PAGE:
As she spent the better part of last week defending President Donald Trump’s constant attacks against mail-in voting, White House Press Secretary Kayleigh McEnany apparently failed to disclose that she herself had engaged in the practice with great frequency.
According to reporting from The Tampa Bay Times, McEnany has voted by mail 11 times since 2010. That accounts for every time she ever cast a ballot in any election over the past decade.
McEnany is a Florida resident, as is Trump. Both have taken advantage of the state’s absentee ballot rules to vote by mail, and both have responded with questionable rationales for why it’s acceptable for them to do so but not for the nation at large.
In April, when Trump began his strong pushback against the idea of mail-in voting for citizens fearful of contracting coronavirus by having to vote in person, the president wrongly asserted the practice was rife with “cheaters.” When confronted with the fact that he was among Florida’s absentee voting participants, Trump said it was okay for him to do because he lived far away.
“Because I’m allowed to,” Trump said to reporters at the time. “Well, that’s called out of state — you know why I voted? Because I happened to be in the White House and I won’t be able to go to Florida and vote.”
McEnany echoed those sentiments on Wednesday, wrongly asserting that absentee ballot voting by mail was reserved only for voters who were not geographically able to vote in person.
“Absentee voting has the word absent in it for a reason. It means you’re absent from the jurisdiction or unable to vote in person,” she said.
Florida, however, does not agree with McEnany’s assertions, at least based on that state’s allowance of any individual to request a mail-in ballot without having to provide an excuse to do so. Indeed, most states are “no-excuse” absentee ballot states, meaning anyone in those states can vote absentee and by mail if they make a request for such a ballot.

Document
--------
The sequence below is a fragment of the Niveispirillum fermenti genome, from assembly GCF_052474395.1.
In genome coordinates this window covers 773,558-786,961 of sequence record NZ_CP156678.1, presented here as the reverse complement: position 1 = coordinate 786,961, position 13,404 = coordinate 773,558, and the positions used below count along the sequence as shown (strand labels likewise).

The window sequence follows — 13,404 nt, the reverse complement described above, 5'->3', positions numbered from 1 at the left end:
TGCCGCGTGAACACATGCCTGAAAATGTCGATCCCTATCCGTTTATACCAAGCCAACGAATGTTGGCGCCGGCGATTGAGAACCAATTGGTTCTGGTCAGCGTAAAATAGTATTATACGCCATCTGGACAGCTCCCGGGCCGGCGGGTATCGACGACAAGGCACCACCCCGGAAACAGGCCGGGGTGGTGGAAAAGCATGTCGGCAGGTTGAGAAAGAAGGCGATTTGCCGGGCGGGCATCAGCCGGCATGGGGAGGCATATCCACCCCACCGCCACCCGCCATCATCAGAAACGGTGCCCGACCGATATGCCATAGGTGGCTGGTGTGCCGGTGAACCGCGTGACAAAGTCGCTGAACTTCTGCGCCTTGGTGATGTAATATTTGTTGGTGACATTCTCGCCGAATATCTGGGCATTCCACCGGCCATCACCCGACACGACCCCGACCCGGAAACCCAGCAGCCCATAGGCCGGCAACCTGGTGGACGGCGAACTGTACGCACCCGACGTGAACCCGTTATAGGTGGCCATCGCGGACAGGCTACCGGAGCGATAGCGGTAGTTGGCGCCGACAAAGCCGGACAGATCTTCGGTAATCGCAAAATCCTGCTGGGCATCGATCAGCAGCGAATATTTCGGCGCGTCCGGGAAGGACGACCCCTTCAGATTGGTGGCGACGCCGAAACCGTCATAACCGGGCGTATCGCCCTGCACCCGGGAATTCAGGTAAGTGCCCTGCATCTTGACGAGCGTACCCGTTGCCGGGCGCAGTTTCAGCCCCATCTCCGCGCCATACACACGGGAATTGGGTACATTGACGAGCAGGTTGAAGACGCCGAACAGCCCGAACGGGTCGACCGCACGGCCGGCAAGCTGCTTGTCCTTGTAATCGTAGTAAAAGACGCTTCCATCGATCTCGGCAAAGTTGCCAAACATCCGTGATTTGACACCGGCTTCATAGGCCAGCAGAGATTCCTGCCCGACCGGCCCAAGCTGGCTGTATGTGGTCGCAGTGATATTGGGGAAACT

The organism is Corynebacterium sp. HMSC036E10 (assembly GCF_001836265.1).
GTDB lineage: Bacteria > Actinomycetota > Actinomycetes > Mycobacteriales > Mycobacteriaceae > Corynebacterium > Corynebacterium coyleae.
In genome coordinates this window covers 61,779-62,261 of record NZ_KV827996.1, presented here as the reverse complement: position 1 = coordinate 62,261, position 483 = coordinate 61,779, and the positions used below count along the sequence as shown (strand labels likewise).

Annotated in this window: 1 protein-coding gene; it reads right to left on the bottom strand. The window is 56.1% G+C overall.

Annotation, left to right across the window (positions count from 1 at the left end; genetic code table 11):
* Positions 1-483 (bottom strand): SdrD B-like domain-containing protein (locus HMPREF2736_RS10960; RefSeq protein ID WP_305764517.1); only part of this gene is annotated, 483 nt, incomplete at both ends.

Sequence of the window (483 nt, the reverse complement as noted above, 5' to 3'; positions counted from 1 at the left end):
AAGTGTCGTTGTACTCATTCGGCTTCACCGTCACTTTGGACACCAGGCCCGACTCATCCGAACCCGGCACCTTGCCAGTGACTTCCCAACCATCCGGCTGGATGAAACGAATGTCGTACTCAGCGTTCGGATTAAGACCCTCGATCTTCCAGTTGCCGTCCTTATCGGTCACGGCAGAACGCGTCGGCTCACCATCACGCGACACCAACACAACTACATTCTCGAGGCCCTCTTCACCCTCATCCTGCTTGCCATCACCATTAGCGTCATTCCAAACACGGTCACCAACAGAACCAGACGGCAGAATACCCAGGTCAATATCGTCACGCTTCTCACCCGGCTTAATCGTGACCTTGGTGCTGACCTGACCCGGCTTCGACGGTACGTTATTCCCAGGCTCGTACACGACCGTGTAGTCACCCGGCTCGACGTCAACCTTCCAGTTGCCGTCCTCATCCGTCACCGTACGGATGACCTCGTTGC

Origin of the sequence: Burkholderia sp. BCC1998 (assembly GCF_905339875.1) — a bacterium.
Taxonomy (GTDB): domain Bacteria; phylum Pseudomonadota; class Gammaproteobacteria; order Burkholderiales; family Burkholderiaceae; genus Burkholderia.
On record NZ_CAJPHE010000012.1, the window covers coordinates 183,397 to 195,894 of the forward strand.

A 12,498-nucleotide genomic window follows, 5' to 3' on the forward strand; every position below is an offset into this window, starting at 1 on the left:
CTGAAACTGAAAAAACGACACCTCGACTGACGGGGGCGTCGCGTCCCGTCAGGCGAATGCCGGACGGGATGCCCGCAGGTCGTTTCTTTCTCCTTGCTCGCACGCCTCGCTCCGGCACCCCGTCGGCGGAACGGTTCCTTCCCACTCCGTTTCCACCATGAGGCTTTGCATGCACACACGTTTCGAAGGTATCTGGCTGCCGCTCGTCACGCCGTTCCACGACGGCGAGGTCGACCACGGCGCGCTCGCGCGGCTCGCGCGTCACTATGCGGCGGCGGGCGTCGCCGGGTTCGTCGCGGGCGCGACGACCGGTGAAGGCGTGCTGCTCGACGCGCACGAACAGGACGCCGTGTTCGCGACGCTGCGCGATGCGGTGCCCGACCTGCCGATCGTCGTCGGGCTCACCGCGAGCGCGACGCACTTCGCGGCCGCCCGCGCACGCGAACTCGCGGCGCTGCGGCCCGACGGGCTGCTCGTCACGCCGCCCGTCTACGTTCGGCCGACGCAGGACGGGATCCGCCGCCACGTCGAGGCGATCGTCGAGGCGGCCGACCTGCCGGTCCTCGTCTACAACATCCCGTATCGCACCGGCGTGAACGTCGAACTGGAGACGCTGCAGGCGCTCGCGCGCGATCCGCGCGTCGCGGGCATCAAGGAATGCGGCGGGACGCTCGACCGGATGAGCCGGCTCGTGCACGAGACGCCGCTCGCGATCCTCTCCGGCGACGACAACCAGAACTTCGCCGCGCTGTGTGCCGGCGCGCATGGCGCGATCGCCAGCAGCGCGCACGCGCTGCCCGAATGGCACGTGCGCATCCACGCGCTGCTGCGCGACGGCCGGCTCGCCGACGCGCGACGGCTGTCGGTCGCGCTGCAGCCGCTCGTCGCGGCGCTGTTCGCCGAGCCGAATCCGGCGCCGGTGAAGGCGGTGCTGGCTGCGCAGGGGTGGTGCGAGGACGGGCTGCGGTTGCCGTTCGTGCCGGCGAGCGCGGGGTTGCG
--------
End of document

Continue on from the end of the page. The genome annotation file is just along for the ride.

Even in states that do require an excuse to vote by mail, however, there is no strict rule in most that absentee ballots can only be handed out to those who will be outside the jurisdiction on Election Day. Among the small number of states that require an excuse for voting by mail, for example, eight of them grant absentee ballots to individuals on the basis of age, allowing older Americans to exercise their voting rights without having to do it in person if they so wish, even if they’re in town at the time of the election.
Mail-in voting may expand in a big way this year, as fears over COVID-19 persist. Last week, a federal judge in Texas ruled that those who worried about voting in person would be allowed to request an absentee ballot to vote by mail instead. The state is planning an appeal of that ruling, however.
Trump and several other Republicans who are against voting by mail across the U.S. cite the possibility of voter fraud and other complications related to such practices. Yet such concerns seem to be misplaced, as fraud is incredibly rare. Indeed, the chances of absentee ballot voter fraud happening are less likely than the odds of a person getting hit by lightning.